Day 3: Monastery of San Jeronimo, Sacromonte
After the first two days we can say that we will have visited the main monuments of Granada. But the visit will be incomplete.
There are still several places to visit, perhaps less frequented, but also very surprising. Most of them are located on a different route through the city centre and ending in the Sacromonte area and its peculiar caves.
It is a more relaxed and flexible route, perfect to end a three-day trip to Granada.
Monastery of San Jeronimo
The first stop on our third and last day in Granada is the monastery of San Jerónimo, in honour of the patron saint of Granada.
This was one of the first buildings and the first monastery to be built in Granada after the reconquest. Two elements of the monastery stand out, the interior courtyard formed by 36 arches and the church.
The latter was sacked by the French during their occupation centuries later, but still retains much of its artistic heritage. The clearest example of this is the spectacular altarpiece in the main chapel, a work for which it is justified to pay the 4 euros entrance fee and visit this beautiful building.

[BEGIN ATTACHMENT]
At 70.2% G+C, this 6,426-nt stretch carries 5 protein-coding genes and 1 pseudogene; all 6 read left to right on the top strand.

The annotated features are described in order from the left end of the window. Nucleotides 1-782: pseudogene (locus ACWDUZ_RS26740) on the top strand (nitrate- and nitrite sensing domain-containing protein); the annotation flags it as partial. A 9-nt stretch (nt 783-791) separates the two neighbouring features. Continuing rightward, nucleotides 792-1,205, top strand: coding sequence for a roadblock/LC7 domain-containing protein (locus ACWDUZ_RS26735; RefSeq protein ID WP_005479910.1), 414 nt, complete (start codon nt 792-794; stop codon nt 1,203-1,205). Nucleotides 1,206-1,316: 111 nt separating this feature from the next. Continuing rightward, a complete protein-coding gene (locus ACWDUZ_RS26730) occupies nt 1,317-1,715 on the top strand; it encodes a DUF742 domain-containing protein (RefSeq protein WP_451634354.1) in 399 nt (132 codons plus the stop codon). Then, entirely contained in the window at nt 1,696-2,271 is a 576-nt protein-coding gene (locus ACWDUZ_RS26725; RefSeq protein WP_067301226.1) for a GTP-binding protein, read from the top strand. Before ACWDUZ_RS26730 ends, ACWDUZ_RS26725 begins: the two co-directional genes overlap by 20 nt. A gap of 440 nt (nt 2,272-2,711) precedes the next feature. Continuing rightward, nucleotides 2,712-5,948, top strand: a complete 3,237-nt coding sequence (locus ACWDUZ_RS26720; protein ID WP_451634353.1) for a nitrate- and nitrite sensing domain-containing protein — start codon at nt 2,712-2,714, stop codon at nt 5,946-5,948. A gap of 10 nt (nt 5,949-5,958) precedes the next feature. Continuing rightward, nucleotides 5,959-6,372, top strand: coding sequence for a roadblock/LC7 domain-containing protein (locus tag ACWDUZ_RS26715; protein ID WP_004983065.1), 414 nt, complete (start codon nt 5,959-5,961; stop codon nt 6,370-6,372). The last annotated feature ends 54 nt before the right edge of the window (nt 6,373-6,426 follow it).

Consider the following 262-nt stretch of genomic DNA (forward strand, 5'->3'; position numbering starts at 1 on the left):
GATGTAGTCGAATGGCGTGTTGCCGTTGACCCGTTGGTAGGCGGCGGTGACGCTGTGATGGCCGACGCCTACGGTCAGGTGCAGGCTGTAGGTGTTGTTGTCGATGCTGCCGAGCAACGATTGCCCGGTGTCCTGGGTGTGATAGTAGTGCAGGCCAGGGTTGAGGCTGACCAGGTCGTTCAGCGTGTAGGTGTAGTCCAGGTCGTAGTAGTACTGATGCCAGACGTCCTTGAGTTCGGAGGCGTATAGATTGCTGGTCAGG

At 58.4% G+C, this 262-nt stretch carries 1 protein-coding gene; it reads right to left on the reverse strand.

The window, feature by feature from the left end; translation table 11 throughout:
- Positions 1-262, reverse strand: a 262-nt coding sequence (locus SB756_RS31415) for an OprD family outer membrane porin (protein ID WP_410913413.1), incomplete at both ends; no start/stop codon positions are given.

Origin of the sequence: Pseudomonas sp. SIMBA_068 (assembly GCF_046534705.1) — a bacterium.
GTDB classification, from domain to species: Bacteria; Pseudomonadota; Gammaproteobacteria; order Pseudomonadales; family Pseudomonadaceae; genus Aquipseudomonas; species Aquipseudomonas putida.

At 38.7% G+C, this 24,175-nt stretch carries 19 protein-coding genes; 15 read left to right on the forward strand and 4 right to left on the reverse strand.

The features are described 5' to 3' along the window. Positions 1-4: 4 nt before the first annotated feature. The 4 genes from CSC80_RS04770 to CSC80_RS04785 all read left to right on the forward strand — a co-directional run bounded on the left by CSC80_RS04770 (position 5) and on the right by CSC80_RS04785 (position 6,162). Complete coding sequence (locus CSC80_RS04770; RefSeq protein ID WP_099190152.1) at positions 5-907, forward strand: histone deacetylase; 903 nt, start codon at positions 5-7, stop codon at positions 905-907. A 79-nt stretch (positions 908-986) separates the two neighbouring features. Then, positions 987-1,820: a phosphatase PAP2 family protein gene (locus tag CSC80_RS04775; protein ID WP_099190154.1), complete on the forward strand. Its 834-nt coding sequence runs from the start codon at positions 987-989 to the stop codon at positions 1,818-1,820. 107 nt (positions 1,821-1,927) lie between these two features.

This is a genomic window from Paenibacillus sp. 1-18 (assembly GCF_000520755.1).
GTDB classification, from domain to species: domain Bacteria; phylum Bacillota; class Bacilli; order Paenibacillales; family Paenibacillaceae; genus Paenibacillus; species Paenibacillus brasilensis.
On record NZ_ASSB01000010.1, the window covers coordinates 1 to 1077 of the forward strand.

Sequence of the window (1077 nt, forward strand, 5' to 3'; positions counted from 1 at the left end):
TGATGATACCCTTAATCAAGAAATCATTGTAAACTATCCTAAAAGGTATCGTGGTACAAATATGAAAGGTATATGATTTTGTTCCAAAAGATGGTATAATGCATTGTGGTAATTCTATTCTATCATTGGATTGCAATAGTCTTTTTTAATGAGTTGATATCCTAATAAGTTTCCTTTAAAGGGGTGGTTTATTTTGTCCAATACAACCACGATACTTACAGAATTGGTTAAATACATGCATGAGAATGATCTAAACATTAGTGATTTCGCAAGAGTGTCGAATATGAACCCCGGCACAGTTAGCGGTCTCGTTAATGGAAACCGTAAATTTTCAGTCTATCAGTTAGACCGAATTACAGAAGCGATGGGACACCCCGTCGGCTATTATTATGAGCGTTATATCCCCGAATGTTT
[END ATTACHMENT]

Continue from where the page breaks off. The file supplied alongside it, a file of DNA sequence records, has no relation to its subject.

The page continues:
Basilica of San Juan de Dios
If after visiting the Cathedral of Granada you have fallen in love with it, which is quite likely, you should know that it is not the only baroque church in Granada. The Basilica of San Juan de Dios
was commissioned by the hospital order of San Juan de Dios to house the remains of this patron saint of the sick.
In fact, the saint's tomb is located inside and is one of the most interesting parts of the basilica.
Located on Calle San Juan de Dios, near the monastery of San Jerónimo, from the outside it may look like just another church to look at, but when you enter the interior you will be amazed by the church's gold-coloured decoration.